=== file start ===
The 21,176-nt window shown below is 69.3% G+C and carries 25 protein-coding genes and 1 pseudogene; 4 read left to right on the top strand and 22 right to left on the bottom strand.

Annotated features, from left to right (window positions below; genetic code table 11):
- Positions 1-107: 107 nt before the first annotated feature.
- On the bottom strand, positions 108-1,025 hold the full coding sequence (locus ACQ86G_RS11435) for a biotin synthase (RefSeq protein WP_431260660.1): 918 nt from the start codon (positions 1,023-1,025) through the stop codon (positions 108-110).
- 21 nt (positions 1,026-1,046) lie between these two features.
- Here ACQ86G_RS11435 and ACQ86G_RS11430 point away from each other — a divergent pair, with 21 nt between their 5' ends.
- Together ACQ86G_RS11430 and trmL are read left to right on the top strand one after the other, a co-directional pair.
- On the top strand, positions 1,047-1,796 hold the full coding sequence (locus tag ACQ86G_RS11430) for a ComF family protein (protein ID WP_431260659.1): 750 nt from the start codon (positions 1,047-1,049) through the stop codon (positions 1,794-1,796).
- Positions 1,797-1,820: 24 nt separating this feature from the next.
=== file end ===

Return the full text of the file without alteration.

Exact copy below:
The 21,176-nt window shown below is 69.3% G+C and carries 25 protein-coding genes and 1 pseudogene; 4 read left to right on the top strand and 22 right to left on the bottom strand.

Annotated features, from left to right (window positions below; genetic code table 11):
- Positions 1-107: 107 nt before the first annotated feature.
- On the bottom strand, positions 108-1,025 hold the full coding sequence (locus ACQ86G_RS11435) for a biotin synthase (RefSeq protein WP_431260660.1): 918 nt from the start codon (positions 1,023-1,025) through the stop codon (positions 108-110).
- 21 nt (positions 1,026-1,046) lie between these two features.
- Here ACQ86G_RS11435 and ACQ86G_RS11430 point away from each other — a divergent pair, with 21 nt between their 5' ends.
- Together ACQ86G_RS11430 and trmL are read left to right on the top strand one after the other, a co-directional pair.
- On the top strand, positions 1,047-1,796 hold the full coding sequence (locus tag ACQ86G_RS11430) for a ComF family protein (protein ID WP_431260659.1): 750 nt from the start codon (positions 1,047-1,049) through the stop codon (positions 1,794-1,796).
- Positions 1,797-1,820: 24 nt separating this feature from the next.